Wouldn’t it be nice if, every once in a while, our children actually did what we asked – without complaining?

Instead, many of us fall into the trap of arguing with them, bribing them, and eventually putting them in time out when they just won’t give in.

It sometimes feels as if parenting is one long nag-fest, but getting our kids to do things for themselves – without being asked 100 times – doesn’t have to be a hassle.

We’ve rounded up some top tips on raising a motivated child, who wants to do things for themselves.

How many have you tried – and did they work?

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Praise instead of punishing

Okay, so it’s hard not to shout when we’ve asked our child to get their shoes on 15 times in a row, but the problem with constantly criticizing and punishing is that it can dent their self-esteem.

They start to see themselves as ‘naughty’ or ‘lazy’, and telling them off can reinforce those traits, rather than knocking it out of them.

Instead, try to give your child praise when they DO do something right – and make it specific. Saying, ‘Well done, I’m so proud of you for putting your shoes on by yourself’ is more effective than just saying, ‘Good boy,’ because your child knows exactly what they’ve done to earn your approval.

And, because children instinctively want to please their parents, the more you praise them, the more motivated they’ll be to do it.

Give them explanations

Children are naturally self-centred (no kidding!) and find it hard to see how their behaviour affects others.

So if your child is driving a toy car through their breakfast, rather than eating it, they’re not doing it just to annoy you – they’re just focused on what matters to them right now.

You can help them see that their behaviour affects other people by explaining why it matters that they do what you’re asking them to do.

Telling them that they need to eat up quickly, because otherwise you’ll be late for work and you’ll get told off, can help them understand other people’s needs.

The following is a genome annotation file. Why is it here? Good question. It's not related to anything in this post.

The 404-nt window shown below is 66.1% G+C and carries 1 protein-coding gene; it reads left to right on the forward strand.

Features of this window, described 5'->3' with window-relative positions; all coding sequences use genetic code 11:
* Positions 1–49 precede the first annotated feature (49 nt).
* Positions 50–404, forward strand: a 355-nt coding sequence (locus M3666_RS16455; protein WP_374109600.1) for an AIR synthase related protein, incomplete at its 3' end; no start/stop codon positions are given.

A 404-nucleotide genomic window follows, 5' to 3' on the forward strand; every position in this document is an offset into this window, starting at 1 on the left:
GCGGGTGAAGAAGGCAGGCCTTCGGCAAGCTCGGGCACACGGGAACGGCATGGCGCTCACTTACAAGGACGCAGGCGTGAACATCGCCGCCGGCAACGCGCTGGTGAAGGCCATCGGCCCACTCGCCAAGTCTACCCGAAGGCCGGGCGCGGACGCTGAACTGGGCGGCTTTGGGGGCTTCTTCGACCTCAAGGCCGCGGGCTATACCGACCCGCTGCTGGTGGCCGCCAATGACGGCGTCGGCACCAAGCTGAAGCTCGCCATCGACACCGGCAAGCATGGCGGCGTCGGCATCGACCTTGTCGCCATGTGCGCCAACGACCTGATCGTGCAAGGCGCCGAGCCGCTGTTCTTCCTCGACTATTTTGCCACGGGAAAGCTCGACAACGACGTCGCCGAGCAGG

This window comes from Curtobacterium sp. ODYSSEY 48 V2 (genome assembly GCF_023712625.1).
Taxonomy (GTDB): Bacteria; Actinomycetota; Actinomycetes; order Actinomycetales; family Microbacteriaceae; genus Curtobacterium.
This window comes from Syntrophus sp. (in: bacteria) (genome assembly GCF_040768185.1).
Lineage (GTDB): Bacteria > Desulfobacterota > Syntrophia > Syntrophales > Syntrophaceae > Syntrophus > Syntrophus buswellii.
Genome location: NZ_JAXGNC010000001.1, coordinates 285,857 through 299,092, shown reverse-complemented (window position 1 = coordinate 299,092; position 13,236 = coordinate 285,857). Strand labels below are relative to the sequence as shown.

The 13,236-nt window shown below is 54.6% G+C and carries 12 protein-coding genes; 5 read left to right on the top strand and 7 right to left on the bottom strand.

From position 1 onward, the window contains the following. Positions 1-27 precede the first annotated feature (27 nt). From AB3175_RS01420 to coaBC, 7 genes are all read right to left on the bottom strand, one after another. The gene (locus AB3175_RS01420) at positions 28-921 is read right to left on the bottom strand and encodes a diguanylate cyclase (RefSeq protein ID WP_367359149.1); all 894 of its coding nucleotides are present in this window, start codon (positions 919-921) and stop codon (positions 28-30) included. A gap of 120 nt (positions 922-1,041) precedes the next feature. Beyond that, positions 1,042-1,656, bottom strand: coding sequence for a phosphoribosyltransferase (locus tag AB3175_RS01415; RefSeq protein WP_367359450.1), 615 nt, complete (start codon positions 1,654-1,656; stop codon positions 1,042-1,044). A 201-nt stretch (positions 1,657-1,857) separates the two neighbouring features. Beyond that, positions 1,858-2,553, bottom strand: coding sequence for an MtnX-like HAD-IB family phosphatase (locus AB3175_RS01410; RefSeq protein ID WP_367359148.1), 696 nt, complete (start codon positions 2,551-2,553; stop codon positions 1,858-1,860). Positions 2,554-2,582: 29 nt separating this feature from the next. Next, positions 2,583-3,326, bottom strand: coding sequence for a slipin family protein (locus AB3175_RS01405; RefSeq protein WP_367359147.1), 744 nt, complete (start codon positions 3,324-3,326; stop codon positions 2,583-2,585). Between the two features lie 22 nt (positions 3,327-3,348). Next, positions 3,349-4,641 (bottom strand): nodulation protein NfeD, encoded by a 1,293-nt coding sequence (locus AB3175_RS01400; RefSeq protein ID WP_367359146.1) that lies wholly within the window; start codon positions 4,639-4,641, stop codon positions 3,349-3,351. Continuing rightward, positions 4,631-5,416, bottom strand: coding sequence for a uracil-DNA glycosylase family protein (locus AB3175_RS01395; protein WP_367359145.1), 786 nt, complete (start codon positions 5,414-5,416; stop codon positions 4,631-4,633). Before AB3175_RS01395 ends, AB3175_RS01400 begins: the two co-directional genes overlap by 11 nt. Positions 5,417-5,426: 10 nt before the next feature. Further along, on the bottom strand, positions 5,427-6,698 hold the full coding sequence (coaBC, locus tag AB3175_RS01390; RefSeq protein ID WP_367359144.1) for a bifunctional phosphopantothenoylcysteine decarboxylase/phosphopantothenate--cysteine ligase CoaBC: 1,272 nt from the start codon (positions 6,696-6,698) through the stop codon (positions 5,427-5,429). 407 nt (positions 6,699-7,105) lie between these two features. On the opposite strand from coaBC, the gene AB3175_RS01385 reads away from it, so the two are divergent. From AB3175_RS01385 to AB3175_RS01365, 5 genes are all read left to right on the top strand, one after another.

Have reasonable expectations

Sometimes it’s easy to forget that kids are just kids, and when we do, we can expect too much of them.

For example, it might be completely reasonable to expect your four-year-old to get dressed independently – but not to tidy their entire bedroom with no help.

Setting expectations that are too high can put your child under pressure, and, knowing they can’t meet them, they may just give up.

Equally, having expectations that are too low denies them the chance to find out what they’re capable of.

Try to work out what your child can and can’t do, and set your standards accordingly.

Make it fun

Sounds obvious, doesn’t it? And in many ways, it is.

If you can make the task that you want your child to do seem exciting or fun, they’re much more likely to do it than if they see it as another chore.

Why not set a timer and see who can put away the most toys in two minutes, pretend you’re a dinosaur who’ll eat their toes if they don’t put their socks on, or put some music on in their bedroom while they’re getting dressed?

Give them choices

If your child feels like you’re always telling them what to do, their motivation for doing it will soon run out.

Instead, try to give them some say in what they do, so they feel more in control.

For example, you could let them decide whether they want to wear shorts or trousers today, or if they’d prefer to help tidy the playroom or empty their book bag.

Keep instructions simple

Children have a short attention span. So, if you’ve given them a list of things to do and they’ve achieved precisely nothing, it’s not because they’re being defiant – they just can’t remember what they’re meant to be doing.

It’s much more effective to give one (or two, at most) instructions at a time. So rather than telling them to clean their teeth, brush their hair, put their lunchbox in their bag, get their shoes on, and put on their coat, break it down into single elements.

You’ll be amazed by how much quicker the jobs get done.

Use visual aids

Many of the things we need our kids to do are the same, day in, day out, so using a timetable or checklist can be a good way to keep them on task.

At first, you’ll need to keep reminding them to check their chart when they’re drifting off task, but, in time, they’ll learn to consult it for themselves, rather than relying on you to prompt them.

Give them rewards

But isn’t this the same as bribery?

Well, yes, a bit – but rewards, if they’re used sparingly, can be super successful in motivating children to do things for themselves.

The key is to match the reward to the task. So, for things that need doing every day – like brushing teeth – you might decide that your child earns a sticker for each day they manage to do it without being nagged. And maybe they get a new comic, or packet of stickers, when they get to 10 stickers.

But for a bigger task, like helping you wash the car, you might reward them with that comic there and then.

And don’t forget that praise is the best reward of all, so make sure you’re letting your child know how chuffed you are alongside handing out the treats.



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